Just as Abraham is denied symbolic fatherhood, so is Muhammad, who is, in fact, denied not only symbolic but actual fatherhood (understood both as having a father and in the patriarchal sense of fathering sons). This scriptural silence—that is, the absence of portrayals of the Prophet in distinctly paternalistic terms—speaks volumes for Barlas, affirming the Qur’an’s opposition to father-rule, to the consecration of fathers as earthly surrogates of God. Q. 33:40— ‘Muhammad is not the father of any of your men, but he is the Apostle of God and the Seal of the Prophets’—is the most important passage that she draws upon in this respect. While Barlas acknowledges that the specific historical circumstances of this verse suggest that it sought to clarify Muhammad’s relationship to Zayd b. Haritha, his adopted son, she argues that, on a deeper reading, this verse undercuts patriarchal representations of the Prophet as a symbolic father of the faithful. Yet exegetes have continued to paternalize the prophet, reading fatherhood into this passage despite its categorical disavowal of Muhammad as any type of father figure. For example, the renowned English translator and commentator of the Qur’an, Muhammad Asad (d. 1992), asserts that this passage confirms the Prophet’s status as ‘the spiritual father of the whole community’, as opposed to a physical one, thereby refuting claims of lineal descent as a sign of righteousness. Asad falls into this trap yet again when translating Q. 33:6. His translation reads: ‘The Prophet has a higher claim on the believers than [they have on] their own selves, [seeing that he is as a father to them] [sic] and his wives are their mothers.’133 Asad is a useful barometer for gauging established, scholarly understandings of scripture, as he anchors his explanatory notes in the inherited exegetical tradition. His parenthetical addition—‘[seeing that he is as a father to them]’—is thus not putting forth his own original exposition, but rather echoing the opinions of earlier commentators, in particular Abu al-Qasim al-Zamakhshari (d. 1144) and Isma‘il ibn Kathir (d. 1373). But Muhammad, adds Barlas, is not only denied symbolic fatherhood, but also, as history has shown, actual fatherhood:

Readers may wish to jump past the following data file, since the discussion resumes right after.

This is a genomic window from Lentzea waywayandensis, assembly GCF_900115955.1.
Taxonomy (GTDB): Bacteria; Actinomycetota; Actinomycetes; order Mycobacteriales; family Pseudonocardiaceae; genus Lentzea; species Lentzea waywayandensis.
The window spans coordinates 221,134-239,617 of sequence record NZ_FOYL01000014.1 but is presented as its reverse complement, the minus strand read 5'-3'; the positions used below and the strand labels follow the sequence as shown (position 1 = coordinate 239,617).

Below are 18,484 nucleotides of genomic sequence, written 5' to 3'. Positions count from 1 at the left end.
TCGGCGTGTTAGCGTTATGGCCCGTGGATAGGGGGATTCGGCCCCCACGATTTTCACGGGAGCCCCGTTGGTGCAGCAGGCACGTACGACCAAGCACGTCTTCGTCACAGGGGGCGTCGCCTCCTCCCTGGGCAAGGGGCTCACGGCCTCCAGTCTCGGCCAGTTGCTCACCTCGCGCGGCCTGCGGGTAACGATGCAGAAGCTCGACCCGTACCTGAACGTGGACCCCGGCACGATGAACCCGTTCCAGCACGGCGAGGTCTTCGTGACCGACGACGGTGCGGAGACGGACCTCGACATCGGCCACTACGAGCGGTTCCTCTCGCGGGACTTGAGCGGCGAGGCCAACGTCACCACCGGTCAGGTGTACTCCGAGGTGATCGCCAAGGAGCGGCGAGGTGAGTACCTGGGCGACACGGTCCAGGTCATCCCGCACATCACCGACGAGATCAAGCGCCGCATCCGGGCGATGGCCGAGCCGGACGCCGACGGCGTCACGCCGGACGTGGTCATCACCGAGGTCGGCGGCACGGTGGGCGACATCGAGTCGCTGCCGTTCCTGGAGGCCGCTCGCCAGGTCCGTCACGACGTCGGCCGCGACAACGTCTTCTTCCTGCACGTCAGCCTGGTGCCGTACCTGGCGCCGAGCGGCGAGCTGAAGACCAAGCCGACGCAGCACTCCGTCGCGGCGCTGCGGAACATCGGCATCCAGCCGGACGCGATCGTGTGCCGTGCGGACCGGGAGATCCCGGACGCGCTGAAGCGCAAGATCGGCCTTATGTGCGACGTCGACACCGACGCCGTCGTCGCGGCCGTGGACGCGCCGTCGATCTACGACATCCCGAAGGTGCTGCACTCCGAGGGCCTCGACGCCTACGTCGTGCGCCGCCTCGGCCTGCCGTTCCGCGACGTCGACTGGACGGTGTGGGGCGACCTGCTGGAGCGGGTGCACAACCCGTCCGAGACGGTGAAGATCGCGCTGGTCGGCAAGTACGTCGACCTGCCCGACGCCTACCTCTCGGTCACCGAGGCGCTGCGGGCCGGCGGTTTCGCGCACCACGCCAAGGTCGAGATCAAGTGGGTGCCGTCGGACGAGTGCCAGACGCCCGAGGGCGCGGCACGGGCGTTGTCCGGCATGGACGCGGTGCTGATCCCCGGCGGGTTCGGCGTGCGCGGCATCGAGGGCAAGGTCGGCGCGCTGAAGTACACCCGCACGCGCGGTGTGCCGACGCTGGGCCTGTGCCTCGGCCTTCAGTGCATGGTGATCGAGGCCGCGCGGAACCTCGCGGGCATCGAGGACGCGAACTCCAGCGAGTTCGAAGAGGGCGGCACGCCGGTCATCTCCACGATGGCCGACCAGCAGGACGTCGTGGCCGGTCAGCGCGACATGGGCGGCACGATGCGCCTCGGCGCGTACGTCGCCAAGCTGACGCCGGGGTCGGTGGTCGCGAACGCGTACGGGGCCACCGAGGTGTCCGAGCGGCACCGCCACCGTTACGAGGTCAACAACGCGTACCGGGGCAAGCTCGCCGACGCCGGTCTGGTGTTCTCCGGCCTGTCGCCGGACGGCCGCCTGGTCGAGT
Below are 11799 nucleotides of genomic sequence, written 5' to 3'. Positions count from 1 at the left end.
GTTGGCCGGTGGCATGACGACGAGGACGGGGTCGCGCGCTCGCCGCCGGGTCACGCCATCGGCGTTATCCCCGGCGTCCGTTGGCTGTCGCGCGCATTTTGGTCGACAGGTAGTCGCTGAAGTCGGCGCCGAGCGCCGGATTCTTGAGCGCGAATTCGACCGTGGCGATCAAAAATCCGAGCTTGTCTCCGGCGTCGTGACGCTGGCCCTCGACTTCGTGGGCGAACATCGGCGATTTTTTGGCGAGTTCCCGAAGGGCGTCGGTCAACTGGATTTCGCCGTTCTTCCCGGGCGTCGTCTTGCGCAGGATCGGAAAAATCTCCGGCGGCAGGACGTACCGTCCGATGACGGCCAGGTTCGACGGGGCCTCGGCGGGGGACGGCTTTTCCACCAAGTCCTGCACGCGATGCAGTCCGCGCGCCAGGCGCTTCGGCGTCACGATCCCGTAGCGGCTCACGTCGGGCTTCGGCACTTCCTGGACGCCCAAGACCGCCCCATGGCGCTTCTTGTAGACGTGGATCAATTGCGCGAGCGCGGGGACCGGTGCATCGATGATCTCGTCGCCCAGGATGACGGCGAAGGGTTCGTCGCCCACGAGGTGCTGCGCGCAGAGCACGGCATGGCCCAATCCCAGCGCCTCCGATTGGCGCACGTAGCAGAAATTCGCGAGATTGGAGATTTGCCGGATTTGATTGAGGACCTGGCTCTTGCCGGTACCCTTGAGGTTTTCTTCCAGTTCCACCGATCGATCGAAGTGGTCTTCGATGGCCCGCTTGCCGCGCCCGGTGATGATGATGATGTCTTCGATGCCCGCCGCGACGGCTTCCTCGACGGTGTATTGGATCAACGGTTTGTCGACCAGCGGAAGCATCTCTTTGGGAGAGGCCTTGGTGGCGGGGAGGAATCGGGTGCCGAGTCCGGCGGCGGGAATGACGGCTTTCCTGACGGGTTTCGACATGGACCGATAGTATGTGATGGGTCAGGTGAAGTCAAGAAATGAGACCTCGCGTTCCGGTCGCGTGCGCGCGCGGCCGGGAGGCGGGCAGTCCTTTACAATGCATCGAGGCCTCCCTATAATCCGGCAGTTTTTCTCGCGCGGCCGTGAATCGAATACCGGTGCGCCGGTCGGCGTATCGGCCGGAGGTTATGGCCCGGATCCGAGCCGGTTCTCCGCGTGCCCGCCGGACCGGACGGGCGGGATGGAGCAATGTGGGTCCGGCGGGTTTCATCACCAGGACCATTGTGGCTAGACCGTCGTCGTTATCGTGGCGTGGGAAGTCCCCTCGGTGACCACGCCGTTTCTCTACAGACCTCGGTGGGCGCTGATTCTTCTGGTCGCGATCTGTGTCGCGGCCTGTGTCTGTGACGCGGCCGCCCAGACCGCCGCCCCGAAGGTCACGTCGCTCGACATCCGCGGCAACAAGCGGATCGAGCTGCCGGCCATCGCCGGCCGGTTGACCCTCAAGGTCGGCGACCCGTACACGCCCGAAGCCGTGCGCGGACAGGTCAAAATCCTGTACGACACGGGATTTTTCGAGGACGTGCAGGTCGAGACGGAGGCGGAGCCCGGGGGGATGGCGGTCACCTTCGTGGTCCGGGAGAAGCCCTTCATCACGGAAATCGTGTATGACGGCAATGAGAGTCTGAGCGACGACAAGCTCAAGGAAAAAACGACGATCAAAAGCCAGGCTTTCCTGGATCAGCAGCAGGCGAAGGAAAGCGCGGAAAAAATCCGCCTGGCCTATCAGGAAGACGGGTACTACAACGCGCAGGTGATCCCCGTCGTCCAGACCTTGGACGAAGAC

Given that the Prophet is not sacralised as father, is it also a mere coincidence that he loses his father, Abdullah, in his own infancy, and all his sons in theirs; that only his daughters survive, at a time and in a place when people view girls as a curse?
Her discussion on how such aspects of Muhammad’s life are at variance with traditional patriarchy is an illustrative example of how she incorporates the sira (prophetic biography) into her thinking, using historical accounts to complement her Qur’anic reading. Indeed, the Prophet’s personal lifestyle, Barlas observes, was surprisingly gender egalitarian—especially given the machismo of his times—partaking in household chores, such as preparing his own meals, and never physically or verbally abusing his wives.
-  Barlas, ‘Believing Women’ in Islam, 113.
-  Esack, The Qur’an: A User’s Guide, 153.
-  Barlas, ‘Believing Women’ in Islam, 114-15. The term imam—literally, one whostands in front—has taken on very different meanings in Sunni and Shi‘a Islam. In theformer, it refers to a prayer leader or, more generally, used as a title of respect whenaddressing an Islamic scholar, while in the latter it can refer either to a prayer leader,to an Islamic scholar or (in the specific case of Twelver Shi‘a Islam) to one of thetwelve divinely-appointed Imams, starting with Imam Ali, the cousin and son-in-lawof Prophet Muhammad, and ending with Imam Muhammad al-Mahdi, who remainsin occultation.
-  Siddiqui, 75.
-  It is precisely because of this epithet that the Palestinian city of Hebron,wherein Abraham lived, is referred to in Arabic as Khalil.
-  Barlas, ‘The Qur’an and Hermeneutics’, 30.
-  Zayd was a child-slave purchased by Muhammad, who set him free andadopted him as his own son. Zayd would later marry Zaynab bint Jahsh. Theirmarriage, however, was a rocky one, eventually leading to divorce. The Prophetmarried Zaynab shortly afterwards. He became deeply worried, however, aboutwhat people might say. Q. 33:40 essentially underscored Muhammad’s adoption ofZayd, clarifying that the same marriage restrictions that apply to blood relatives donot hold for adopted/legal ones, as marriage to the former spouse of one’s biologicalchild is forbidden. See Asad, The Message of the Qur’an, 725.
-  Barlas, ‘Believing Women’ in Islam, 121.
-  Asad, The Message of the Qur’an, 726. 133 Ibid, 718.
-  Ibid. 2 Barlas, ‘Believing Women’ in Islam, 121.
-  136 Ibid, 125.
-  137 Hidayatullah, 213. While Hidayatullah uses the term feminist, I place feminist